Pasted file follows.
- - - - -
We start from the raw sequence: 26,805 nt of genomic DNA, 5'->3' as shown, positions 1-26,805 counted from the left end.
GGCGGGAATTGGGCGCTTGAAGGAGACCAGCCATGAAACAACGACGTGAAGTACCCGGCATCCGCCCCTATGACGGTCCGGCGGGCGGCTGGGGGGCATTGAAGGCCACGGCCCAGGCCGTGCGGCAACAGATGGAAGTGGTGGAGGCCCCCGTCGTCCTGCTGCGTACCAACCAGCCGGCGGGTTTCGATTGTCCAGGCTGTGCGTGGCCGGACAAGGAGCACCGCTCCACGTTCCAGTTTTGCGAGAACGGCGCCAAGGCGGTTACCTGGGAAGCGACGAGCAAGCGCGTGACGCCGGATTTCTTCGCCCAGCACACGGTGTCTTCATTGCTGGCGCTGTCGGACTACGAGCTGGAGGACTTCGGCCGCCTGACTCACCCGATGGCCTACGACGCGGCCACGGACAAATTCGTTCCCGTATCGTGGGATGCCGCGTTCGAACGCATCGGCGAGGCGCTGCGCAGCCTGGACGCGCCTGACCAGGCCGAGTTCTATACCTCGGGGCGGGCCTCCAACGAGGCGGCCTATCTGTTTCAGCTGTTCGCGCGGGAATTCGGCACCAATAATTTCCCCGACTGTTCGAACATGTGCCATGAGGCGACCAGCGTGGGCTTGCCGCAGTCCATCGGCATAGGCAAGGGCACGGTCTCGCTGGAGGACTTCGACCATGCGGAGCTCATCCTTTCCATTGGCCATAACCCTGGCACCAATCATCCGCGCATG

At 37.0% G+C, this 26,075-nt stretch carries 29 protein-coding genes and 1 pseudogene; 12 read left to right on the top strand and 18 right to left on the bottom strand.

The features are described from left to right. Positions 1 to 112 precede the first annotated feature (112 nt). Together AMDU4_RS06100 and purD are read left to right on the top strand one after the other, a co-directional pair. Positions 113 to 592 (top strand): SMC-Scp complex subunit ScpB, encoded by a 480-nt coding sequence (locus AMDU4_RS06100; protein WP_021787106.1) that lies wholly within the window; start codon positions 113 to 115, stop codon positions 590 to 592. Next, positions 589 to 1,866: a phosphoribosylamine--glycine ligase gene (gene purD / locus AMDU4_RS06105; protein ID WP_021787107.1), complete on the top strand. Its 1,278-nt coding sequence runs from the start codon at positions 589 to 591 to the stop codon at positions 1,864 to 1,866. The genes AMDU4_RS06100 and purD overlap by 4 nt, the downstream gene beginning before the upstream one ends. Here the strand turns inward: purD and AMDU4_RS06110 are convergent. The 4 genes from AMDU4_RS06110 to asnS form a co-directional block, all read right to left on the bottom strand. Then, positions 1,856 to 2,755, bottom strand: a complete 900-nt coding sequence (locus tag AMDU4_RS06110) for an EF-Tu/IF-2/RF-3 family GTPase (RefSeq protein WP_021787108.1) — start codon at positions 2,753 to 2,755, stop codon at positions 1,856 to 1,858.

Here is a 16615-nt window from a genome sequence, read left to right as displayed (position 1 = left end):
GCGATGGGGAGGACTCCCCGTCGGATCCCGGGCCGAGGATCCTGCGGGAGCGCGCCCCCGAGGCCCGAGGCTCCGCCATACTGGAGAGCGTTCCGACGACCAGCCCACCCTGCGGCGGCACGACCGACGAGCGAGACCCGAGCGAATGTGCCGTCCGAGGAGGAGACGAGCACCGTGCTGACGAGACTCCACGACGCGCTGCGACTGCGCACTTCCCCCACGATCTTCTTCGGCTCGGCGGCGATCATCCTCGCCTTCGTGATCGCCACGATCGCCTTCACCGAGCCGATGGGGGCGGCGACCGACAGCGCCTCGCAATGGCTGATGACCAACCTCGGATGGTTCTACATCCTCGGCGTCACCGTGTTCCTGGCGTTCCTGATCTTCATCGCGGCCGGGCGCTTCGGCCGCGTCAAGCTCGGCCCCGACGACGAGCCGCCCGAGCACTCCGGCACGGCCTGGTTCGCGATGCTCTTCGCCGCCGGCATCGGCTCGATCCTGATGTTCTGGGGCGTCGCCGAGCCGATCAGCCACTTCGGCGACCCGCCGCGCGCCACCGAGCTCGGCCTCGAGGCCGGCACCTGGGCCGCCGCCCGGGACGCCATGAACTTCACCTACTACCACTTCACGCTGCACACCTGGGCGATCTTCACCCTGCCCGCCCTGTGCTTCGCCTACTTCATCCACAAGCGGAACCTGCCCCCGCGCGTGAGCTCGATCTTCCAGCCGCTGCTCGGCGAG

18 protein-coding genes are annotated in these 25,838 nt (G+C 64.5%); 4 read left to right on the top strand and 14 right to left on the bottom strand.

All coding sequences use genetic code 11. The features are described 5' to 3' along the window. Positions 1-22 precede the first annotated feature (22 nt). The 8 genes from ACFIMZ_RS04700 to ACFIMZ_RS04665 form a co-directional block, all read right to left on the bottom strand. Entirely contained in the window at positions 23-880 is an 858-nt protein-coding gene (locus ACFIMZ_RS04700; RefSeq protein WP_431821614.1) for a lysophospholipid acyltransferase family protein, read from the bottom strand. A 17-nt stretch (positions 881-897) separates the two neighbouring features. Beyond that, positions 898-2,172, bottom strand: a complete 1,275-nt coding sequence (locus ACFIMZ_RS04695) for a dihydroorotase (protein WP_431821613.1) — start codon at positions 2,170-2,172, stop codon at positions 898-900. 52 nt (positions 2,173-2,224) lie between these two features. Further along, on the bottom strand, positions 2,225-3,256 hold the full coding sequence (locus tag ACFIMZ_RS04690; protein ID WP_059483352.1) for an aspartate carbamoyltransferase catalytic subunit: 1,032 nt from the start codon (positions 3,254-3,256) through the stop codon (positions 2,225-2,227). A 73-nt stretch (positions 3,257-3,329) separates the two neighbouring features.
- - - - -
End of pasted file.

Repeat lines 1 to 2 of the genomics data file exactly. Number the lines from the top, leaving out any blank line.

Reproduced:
We start from the raw sequence: 26,805 nt of genomic DNA, 5'->3' as shown, positions 1-26,805 counted from the left end.
GGCGGGAATTGGGCGCTTGAAGGAGACCAGCCATGAAACAACGACGTGAAGTACCCGGCATCCGCCCCTATGACGGTCCGGCGGGCGGCTGGGGGGCATTGAAGGCCACGGCCCAGGCCGTGCGGCAACAGATGGAAGTGGTGGAGGCCCCCGTCGTCCTGCTGCGTACCAACCAGCCGGCGGGTTTCGATTGTCCAGGCTGTGCGTGGCCGGACAAGGAGCACCGCTCCACGTTCCAGTTTTGCGAGAACGGCGCCAAGGCGGTTACCTGGGAAGCGACGAGCAAGCGCGTGACGCCGGATTTCTTCGCCCAGCACACGGTGTCTTCATTGCTGGCGCTGTCGGACTACGAGCTGGAGGACTTCGGCCGCCTGACTCACCCGATGGCCTACGACGCGGCCACGGACAAATTCGTTCCCGTATCGTGGGATGCCGCGTTCGAACGCATCGGCGAGGCGCTGCGCAGCCTGGACGCGCCTGACCAGGCCGAGTTCTATACCTCGGGGCGGGCCTCCAACGAGGCGGCCTATCTGTTTCAGCTGTTCGCGCGGGAATTCGGCACCAATAATTTCCCCGACTGTTCGAACATGTGCCATGAGGCGACCAGCGTGGGCTTGCCGCAGTCCATCGGCATAGGCAAGGGCACGGTCTCGCTGGAGGACTTCGACCATGCGGAGCTCATCCTTTCCATTGGCCATAACCCTGGCACCAATCATCCGCGCATG